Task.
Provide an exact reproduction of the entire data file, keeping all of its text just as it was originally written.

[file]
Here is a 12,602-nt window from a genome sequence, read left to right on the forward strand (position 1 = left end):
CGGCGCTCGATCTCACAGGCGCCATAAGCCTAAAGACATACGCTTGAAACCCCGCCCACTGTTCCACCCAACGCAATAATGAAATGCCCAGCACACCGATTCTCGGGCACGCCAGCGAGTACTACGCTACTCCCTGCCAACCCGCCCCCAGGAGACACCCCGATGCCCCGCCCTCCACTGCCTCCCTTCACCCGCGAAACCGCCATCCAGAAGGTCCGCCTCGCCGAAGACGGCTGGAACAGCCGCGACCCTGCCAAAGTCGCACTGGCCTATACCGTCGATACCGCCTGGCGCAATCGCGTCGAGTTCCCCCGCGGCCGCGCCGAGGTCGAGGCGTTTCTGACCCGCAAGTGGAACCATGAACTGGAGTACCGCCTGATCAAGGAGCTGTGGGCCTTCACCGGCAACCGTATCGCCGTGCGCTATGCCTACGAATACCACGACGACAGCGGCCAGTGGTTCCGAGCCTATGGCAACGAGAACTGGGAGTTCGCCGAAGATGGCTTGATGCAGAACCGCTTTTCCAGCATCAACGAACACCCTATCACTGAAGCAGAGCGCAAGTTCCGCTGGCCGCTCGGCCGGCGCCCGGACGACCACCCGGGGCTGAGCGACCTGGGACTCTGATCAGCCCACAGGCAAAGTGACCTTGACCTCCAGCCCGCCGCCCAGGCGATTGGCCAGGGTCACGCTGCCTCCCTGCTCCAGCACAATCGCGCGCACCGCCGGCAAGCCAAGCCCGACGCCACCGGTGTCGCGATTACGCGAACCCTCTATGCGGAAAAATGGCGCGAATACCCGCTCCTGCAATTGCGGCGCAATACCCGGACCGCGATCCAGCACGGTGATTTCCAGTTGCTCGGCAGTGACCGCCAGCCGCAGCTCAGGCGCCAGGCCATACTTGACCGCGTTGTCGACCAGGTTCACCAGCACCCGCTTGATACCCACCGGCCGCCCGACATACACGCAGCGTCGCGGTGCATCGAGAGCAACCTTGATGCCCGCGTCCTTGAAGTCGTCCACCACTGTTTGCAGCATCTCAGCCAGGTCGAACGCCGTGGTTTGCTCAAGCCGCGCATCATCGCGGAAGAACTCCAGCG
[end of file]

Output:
Here is a 12,602-nt window from a genome sequence, read left to right on the forward strand (position 1 = left end):
CGGCGCTCGATCTCACAGGCGCCATAAGCCTAAAGACATACGCTTGAAACCCCGCCCACTGTTCCACCCAACGCAATAATGAAATGCCCAGCACACCGATTCTCGGGCACGCCAGCGAGTACTACGCTACTCCCTGCCAACCCGCCCCCAGGAGACACCCCGATGCCCCGCCCTCCACTGCCTCCCTTCACCCGCGAAACCGCCATCCAGAAGGTCCGCCTCGCCGAAGACGGCTGGAACAGCCGCGACCCTGCCAAAGTCGCACTGGCCTATACCGTCGATACCGCCTGGCGCAATCGCGTCGAGTTCCCCCGCGGCCGCGCCGAGGTCGAGGCGTTTCTGACCCGCAAGTGGAACCATGAACTGGAGTACCGCCTGATCAAGGAGCTGTGGGCCTTCACCGGCAACCGTATCGCCGTGCGCTATGCCTACGAATACCACGACGACAGCGGCCAGTGGTTCCGAGCCTATGGCAACGAGAACTGGGAGTTCGCCGAAGATGGCTTGATGCAGAACCGCTTTTCCAGCATCAACGAACACCCTATCACTGAAGCAGAGCGCAAGTTCCGCTGGCCGCTCGGCCGGCGCCCGGACGACCACCCGGGGCTGAGCGACCTGGGACTCTGATCAGCCCACAGGCAAAGTGACCTTGACCTCCAGCCCGCCGCCCAGGCGATTGGCCAGGGTCACGCTGCCTCCCTGCTCCAGCACAATCGCGCGCACCGCCGGCAAGCCAAGCCCGACGCCACCGGTGTCGCGATTACGCGAACCCTCTATGCGGAAAAATGGCGCGAATACCCGCTCCTGCAATTGCGGCGCAATACCCGGACCGCGATCCAGCACGGTGATTTCCAGTTGCTCGGCAGTGACCGCCAGCCGCAGCTCAGGCGCCAGGCCATACTTGACCGCGTTGTCGACCAGGTTCACCAGCACCCGCTTGATACCCACCGGCCGCCCGACATACACGCAGCGTCGCGGTGCATCGAGAGCAACCTTGATGCCCGCGTCCTTGAAGTCGTCCACCACTGTTTGCAGCATCTCAGCCAGGTCGAACGCCGTGGTTTGCTCAAGCCGCGCATCATCGCGGAAGAACTCCAGCG